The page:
You have probably seen the words, "for greater
clarity", hundreds of times in loan and security documents,
and wondered if they were really necessary. A recent Ontario
decision has shown that using these simple words may clearly come
in handy in the event of a dispute over a fundamental contractual
In GolfNorth Properties,1 GolfNorth
Properties Inc. ("GolfNorth") purchased
agricultural lands intended to be rezoned as a golf course (the
"Property") for $1,600,000 from Diana
Vacca and her father, Vittorio Vacca (the
"Vaccas"), by paying $800,000 in cash
and the balance secured by a vendor take-back mortgage in favour of
the Vaccas (the "VTB"). The
VTB provided that if approval for rezoning as a golf course was not
obtained by GolfNorth by a certain date and GolfNorth notified the
Vaccas that it would not be paying the VTB, the Vaccas could elect
to re-purchase the Property from GolfNorth. The relevant
provision of the VTB is set out below:
"If [GolfNorth] notifies [the Vaccas] that it does not
intend to pay out the Mortgage, [the Vaccas] shall have the option
(the "Option") to purchase the Property from [GolfNorth]
for $1,200,000.00 free of liens and encumbrances with the exception
of the Mortgage. For greater clarity and in conjunction with
the Option described above, [the Vaccas] shall upon exercising the
Option, purchase the Property by paying to [GolfNorth] the sum of
$1,200,000.00 whereupon [GolfNorth] shall be deemed to have
satisfied the Mortgage in full."
As it turned out, approval for rezoning was not obtained and
GolfNorth notified the Vaccas that it would not be paying the
VTB. The Vaccas elected to re-purchase the Property, but the
parties disputed the re-purchase price. The Vaccas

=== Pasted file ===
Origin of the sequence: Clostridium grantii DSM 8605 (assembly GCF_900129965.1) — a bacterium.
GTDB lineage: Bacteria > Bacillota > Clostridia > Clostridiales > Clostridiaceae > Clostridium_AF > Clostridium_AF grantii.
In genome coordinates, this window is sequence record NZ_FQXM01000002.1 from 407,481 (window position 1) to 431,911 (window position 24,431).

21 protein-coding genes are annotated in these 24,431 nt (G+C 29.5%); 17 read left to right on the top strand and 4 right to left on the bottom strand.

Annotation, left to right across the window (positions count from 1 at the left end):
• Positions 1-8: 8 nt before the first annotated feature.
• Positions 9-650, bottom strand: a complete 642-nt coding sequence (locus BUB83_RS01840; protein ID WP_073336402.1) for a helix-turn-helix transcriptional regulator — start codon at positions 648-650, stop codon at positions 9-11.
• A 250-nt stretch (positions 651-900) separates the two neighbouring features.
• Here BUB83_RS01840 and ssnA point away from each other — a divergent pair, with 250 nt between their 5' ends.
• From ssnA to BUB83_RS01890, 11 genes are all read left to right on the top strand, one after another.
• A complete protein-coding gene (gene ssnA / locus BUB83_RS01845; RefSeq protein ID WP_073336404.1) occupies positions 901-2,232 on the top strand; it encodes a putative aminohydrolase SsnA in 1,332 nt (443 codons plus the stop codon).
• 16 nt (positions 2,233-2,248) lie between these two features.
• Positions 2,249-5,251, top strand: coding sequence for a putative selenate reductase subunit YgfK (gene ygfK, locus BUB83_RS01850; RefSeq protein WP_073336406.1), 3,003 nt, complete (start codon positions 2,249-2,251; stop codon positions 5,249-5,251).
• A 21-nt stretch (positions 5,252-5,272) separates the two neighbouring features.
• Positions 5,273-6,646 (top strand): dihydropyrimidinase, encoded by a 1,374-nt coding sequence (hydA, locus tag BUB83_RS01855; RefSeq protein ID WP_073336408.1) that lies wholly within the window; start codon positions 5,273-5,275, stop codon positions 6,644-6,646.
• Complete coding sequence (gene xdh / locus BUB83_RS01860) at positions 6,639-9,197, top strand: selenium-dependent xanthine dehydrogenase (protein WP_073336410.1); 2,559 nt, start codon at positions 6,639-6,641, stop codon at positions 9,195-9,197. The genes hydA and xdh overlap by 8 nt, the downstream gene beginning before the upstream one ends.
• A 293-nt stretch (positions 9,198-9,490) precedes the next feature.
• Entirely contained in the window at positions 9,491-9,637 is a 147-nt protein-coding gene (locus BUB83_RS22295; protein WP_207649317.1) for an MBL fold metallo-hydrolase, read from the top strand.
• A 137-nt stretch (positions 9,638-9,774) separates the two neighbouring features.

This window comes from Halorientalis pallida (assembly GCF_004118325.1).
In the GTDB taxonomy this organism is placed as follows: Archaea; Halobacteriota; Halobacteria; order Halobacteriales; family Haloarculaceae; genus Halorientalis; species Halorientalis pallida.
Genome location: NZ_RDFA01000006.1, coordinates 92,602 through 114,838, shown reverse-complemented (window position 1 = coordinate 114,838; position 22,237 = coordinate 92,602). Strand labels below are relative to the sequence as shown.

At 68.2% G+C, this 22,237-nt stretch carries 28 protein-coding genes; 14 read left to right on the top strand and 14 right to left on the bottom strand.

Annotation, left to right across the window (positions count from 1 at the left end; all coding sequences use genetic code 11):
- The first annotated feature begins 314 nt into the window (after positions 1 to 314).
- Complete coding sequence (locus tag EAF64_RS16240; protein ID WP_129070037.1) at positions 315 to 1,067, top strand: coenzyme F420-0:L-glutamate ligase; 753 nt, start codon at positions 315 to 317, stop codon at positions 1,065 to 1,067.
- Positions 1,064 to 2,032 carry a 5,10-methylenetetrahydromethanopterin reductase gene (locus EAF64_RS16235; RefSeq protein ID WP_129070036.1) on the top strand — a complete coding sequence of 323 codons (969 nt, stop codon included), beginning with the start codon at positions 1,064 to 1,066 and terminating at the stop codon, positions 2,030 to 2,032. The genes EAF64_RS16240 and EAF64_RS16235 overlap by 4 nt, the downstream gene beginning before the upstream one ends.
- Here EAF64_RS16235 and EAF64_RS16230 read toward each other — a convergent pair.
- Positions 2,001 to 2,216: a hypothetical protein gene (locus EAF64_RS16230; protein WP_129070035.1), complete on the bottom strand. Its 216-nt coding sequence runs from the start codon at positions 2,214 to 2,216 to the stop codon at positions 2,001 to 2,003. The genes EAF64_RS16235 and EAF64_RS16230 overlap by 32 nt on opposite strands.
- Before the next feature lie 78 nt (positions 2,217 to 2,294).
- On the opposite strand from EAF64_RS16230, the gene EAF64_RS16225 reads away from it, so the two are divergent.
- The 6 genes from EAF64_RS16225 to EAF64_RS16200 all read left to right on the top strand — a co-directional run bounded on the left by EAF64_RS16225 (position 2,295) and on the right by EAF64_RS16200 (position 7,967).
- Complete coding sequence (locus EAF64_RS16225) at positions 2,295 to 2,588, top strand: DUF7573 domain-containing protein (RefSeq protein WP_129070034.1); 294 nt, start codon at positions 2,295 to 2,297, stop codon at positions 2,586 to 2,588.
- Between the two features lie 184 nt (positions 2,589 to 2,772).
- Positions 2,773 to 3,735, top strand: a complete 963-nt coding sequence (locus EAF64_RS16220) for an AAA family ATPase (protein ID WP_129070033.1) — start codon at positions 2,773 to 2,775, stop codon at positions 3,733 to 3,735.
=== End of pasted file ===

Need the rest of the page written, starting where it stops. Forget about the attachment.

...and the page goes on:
argued that the price was $400,000, being $1,200,000 less the
$800,000 VTB. GolfNorth disagreed and argued that the price
was clearly set out in the Mortgage as $1,200,000. GolfNorth
stated that it agreed to purchase the Property for $800,000 with an
agreement to pay an additional $800,000 under the VTB if rezoning
was obtained. Under GolfNorth's interpretation, if
rezoning was not obtained, GolfNorth could elect to not satisfy the
VTB and the Vaccas could re-purchase the Property for $1,200,000,
representing the original $800,000 paid by GolfNorth and the costs
of the application for rezoning and other expenses incurred by
GolfNorth in respect of the Property. According to the
Vaccas, this interpretation made no commercial sense, as it would
in effect reward GolfNorth for failing to obtain rezoning
The issue was left to the courts to decide. In determining
the price to be paid by the Vaccas, the second sentence in the
excerpt of the Mortgage above proved to be decisive. The
court held that without this second sentence, there may have been
some ambiguity as to the amount to be paid by the Vaccas to
re-purchase the Property, and in particular, if the VTB was to be
satisfied by GolfNorth on the transfer of the Property to the
Vaccas. The second sentence commencing with the words
"For greater clarity" removed that ambiguity; the Vaccas
must pay $1,200,000 to re-purchase the Property, and in doing so,
the VTB would be satisfied in full. GolfNorth's
interpretation of the contentious provision ultimately prevailed,
showing that the addition of those three words "for
greater clarity" may come in handy when complex contractual
terms come under the judicial microscope.
1 457351 Ontario Inc. v GolfNorth Properties
Inc, 2013 ONSC 5298 [GolfNorth
The content of this article is intended to provide a general
guide to the subject matter. Specialist advice should be sought
about your specific circumstances.
To print this article, all you need is to be registered on Mondaq.com.
Click to Login as an existing user or Register so you can print this article.
The case of Harbouredge Mortgage v Powell is a classic example whereby a secured party registered a financing statement which contained an error in the debtor's name, and therefore lost their claim as a secured creditor.
The Supreme Court of Canada has provided guidance to financial institutions holding otherwise "highly sensitive" information to determine when that information is somewhat less sensitive, such that it can be disclosed.
The purpose of the Clearing Rule is to impose central counterparty clearing of certain OTC derivative transactions in order to mitigate counterparty risk in the derivatives market and to increase financial stability.
Register for Access and our Free Biweekly Alert for
This service is completely free. Access 250,000 archived articles from 100+ countries and get a personalised email twice a week covering developments (and yes, our lawyers like to think you’ve read our Disclaimer).